The United States on Tuesday imposed an entry ban on Nicaraguan President Daniel Ortega, his vice-president wife and his government, after elections that were internationally dismissed as illegitimate.
Before the November 7 vote, Nicaraguan authorities detained nearly 40 opposition figures, including seven would-be presidential challengers, assuring victory for long-time ruler Ortega and his wife Rosario Murillo.
"The repressive and abusive acts of the Ortega government and those who support it compel the United States to act," President Joe Biden said in a proclamation.
"The Ortega government's undemocratic, authoritarian actions have crippled the electoral process and stripped away the right of Nicaraguan citizens to choose their leaders in free and fair elections."
On Monday, the United States announced separate financial sanctions against Nicaraguan officials, describing the recent election as a "sham."
Britain and Canada also announced new sanctions against prominent Nicaraguans.
"The physical and psychological abuse of political prisoners at the hands of police and prison authorities is intolerable and cannot stand," Biden said, accusing Ortega of overseeing corrupt courts, police and security services.
A firebrand Marxist in his youth, Ortega ruled Nicaragua from 1979 to 1990, after leading a guerrilla army that ousted US-backed dictator Anastasio Somoza.
Returning to power in 2007, he has won re-election four times, becoming increasingly dictatorial and quashing presidential term limits.
- 'No democratic legitimacy' -
Nicaragua's congress on Tuesday asked Ortega, 76, to withdraw the Central American country from a regional cooperation body that rejected the election -- in which Ortega garnered 75 percent of the vote.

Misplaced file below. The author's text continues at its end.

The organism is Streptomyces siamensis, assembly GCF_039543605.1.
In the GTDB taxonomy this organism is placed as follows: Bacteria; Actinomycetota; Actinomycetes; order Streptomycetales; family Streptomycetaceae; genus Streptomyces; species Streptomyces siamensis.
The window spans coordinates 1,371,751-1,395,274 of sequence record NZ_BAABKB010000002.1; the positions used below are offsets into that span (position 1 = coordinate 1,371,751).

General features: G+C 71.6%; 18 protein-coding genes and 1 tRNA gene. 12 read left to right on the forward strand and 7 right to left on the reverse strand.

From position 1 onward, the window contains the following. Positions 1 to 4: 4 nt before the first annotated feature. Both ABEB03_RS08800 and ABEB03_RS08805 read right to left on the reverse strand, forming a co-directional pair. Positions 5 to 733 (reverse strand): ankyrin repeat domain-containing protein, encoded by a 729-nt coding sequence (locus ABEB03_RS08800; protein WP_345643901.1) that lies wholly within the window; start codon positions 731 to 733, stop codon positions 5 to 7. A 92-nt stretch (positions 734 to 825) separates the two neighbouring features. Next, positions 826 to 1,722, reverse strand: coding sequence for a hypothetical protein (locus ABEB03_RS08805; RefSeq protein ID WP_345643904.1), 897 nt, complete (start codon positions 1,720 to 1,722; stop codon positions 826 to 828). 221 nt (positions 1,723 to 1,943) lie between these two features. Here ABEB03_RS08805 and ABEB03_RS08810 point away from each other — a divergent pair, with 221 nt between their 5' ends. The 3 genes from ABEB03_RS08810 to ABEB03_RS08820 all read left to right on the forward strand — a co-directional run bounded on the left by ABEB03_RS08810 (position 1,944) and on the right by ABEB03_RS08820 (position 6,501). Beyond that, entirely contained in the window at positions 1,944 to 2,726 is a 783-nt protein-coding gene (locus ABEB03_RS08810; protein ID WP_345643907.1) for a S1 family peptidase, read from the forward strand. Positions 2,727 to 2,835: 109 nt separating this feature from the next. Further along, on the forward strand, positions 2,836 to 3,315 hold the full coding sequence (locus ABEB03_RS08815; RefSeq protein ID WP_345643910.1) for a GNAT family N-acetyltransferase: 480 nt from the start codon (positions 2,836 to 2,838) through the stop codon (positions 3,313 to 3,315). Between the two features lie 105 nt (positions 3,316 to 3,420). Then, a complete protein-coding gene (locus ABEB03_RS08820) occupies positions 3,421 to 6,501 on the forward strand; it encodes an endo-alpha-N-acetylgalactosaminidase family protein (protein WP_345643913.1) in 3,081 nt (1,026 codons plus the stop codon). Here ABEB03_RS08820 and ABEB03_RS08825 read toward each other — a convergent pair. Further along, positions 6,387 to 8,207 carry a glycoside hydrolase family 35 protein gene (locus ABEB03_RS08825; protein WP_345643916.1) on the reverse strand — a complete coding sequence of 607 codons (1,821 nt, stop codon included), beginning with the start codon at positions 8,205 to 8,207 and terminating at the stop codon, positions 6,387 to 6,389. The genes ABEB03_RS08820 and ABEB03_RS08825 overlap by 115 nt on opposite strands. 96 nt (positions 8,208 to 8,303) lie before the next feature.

The Nicaraguan opposition said the election was marked by mass abstention even as the government claimed turnout of 65 percent.
Last week, the Washington-based Organization of American States (OAS) said the election "was not free, just or transparent and had no democratic legitimacy."
Congressional speaker Gustavo Porras said the legislature was asking Ortega to reject the OAS charter, which is the formal process for leaving the group.
During that legislative session, 83 of 87 legislators approved the motion.
Like all branches of government in Nicaragua, congress is controlled by Ortega's left-wing Sandinista National Liberation Front.
Congress accused the OAS of violating the "principle of non-intervention in the internal matters of other states."
Nicaragua is now fully "an autocratic regime," the European Union said last week.
Faced with international criticism, Ortega lashed out at Spain and the EU, saying they were led by "fascists" and "Nazi parliamentarians."